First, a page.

There’s also Yunnessun which is a hot spring theme park. It’s a little crazy, and you have to wear bathing suits (which is good cause it’s a theme park LOL).  They have wine, coffee, traditional cedar hot springs, and a large swimming pool too. My favorite ones was the dead sea salt hot spring, you could really float in it.

Some of my friends were also interested in the Evangelion tour – the anime evangelion took a lot of inspiration from the Hakone area, so much so that they offer tours. I was never a big fan of that particular anime, so I didn’t go on the tour, but it sounded good.

OSAKA

Unfortunately my trip to osaka got cancelled due to the earthquake/nuclear disaster. I was supposed to leave on a weekend trip to Osaka that night but of course it was cancelled. 🙁 The only thing I can recommend here is the things I was thinking about doing.  Namely, the Universal Studios in Osaka.  They have a Resident Evil experience which sounded so cool! haha.

KYOTO

I love Kyoto. This is the historical  heart of the country.  If you’re going in march I really recommend checking out one of the maiko odori dances – the geisha apprentices do dance performances in the spring.  I’ve seen both a spring and fall performance, they were both really good! Plus, if you’re looking for Geisha this is probably the least expensive way to see them – geisha parties are super expensive.

Last time I was in Kyoto my husband and I stayed at Gion Hatanaka Ryokan. A ryokan is a traditional guest house; they served us breakfast and dinner, as well as tea upon our arrival. The staff does speak english, and the food is absolutely incredible. I can’t recommend them enough. They have in-house geisha parties too, if you want to go to one. They can also help make reservations for the geisha dances if you need help.

The ryokan is centrally located – walking distance to the amazing kiyomizu-dera temple and right next door to a smaller shrine.  If you only see one temple in kyoto, make it Kiyomizu-dera.  It’s perched on a cliff, and has several water sources which are supposed to grant you special boons but you are only supposed to drink from one if I remember correctly. Choose wisely!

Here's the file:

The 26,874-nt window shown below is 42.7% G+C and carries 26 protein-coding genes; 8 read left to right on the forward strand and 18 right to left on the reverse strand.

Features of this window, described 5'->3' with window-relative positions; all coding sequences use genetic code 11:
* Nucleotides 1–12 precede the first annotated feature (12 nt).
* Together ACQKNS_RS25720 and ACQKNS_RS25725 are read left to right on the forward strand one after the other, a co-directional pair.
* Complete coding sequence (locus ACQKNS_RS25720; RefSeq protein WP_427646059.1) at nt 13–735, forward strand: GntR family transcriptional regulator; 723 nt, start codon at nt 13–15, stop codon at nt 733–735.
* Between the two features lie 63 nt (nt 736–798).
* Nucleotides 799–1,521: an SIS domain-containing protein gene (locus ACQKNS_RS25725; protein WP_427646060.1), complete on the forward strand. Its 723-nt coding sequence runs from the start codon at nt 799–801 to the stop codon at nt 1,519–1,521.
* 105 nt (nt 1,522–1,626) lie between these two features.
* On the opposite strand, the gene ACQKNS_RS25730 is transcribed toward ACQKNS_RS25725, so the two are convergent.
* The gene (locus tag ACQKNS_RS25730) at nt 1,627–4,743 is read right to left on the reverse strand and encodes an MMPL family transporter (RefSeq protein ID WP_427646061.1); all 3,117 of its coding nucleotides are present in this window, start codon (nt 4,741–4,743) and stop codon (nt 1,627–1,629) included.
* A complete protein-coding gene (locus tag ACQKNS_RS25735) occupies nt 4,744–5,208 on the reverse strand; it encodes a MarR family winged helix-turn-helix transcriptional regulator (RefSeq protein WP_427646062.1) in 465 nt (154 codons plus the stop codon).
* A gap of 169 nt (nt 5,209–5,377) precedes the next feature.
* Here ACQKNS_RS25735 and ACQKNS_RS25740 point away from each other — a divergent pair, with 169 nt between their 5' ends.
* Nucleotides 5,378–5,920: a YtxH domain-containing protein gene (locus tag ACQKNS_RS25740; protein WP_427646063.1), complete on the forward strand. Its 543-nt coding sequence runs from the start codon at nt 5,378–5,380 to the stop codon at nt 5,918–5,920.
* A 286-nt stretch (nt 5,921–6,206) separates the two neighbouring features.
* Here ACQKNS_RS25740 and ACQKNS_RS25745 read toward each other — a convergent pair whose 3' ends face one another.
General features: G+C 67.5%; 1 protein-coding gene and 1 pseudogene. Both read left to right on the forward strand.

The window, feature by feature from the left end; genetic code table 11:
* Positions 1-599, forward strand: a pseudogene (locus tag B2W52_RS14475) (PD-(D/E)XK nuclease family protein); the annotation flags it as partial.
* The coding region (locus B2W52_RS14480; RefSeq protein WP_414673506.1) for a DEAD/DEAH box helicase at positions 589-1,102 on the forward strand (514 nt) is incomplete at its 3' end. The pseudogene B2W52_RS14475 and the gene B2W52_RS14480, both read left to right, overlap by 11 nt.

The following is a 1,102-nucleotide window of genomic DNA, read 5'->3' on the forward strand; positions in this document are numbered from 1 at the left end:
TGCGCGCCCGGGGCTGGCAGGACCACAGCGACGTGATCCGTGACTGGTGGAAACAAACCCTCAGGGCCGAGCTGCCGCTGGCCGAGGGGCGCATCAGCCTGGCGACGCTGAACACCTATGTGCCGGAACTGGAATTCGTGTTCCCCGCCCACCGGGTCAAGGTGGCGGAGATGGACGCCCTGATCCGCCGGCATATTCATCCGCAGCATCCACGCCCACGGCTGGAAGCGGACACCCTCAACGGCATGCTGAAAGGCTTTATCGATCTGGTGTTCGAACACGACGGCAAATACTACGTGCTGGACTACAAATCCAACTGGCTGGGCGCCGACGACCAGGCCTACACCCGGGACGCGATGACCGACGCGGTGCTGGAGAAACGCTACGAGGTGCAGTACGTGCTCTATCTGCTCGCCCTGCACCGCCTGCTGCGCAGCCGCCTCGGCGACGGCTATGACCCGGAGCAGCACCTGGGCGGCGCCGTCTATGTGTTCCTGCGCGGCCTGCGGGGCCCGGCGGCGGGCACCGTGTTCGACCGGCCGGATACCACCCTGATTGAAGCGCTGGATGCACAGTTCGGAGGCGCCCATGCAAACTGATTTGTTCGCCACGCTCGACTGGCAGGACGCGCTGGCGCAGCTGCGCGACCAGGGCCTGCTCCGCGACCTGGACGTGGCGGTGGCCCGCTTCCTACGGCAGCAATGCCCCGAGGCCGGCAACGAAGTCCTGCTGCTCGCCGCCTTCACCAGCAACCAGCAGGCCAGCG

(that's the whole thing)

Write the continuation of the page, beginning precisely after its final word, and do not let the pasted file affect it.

My second favorite temple is Kinkakuji which is a gold temple on the other side of the city.  It’s got several floors that each depict a different era of japanese architecture. Also, beautiful gardens surrounding it.

There’s also a manga museum, a castle, and lots and lots of traditional handicrafts and shopping.  I recommend Teramachi street for shopping. It’s a covered shopping arcade.Lots of touristy shops; if you want to get a yukata (summer kimono) set this would be the place for it. If you want more traditional kimono (they are so, so expensive) you might want to consider checking out one of the handicraft markets for a pre-owned kimono. You can get really good deals!

You might also be interested in the Kyoto Handicraft Center. It’s like a one stop shop for souvenirs and traditional goods; plus they cater heavily to tourists. You can pay in your native currency, change money there, and they will make sure you get your tax-back discount thingies.

Transportation through kyoto isn’t the best; the bus is not bad, but it’s a bus. There’s a small train system that I think does not tie into the japan rail pass which is lame.

If you’re going to take taxis anywhere, this would be the place to take taxis. If you get a good centrally located hotel, you shouldn’t need them very often. Just be prepared for a lot of walking!

I’m a collector of tsumami kanzashi – folded silk flower hair ornaments that you see a lot of geisha wearing. I can give lots of info on the best places to get these, lol. And furoshiki! They are beautiful cloths that are traditionally used for carrying or wrapping things. 🙂 I have several and often give them as gifts.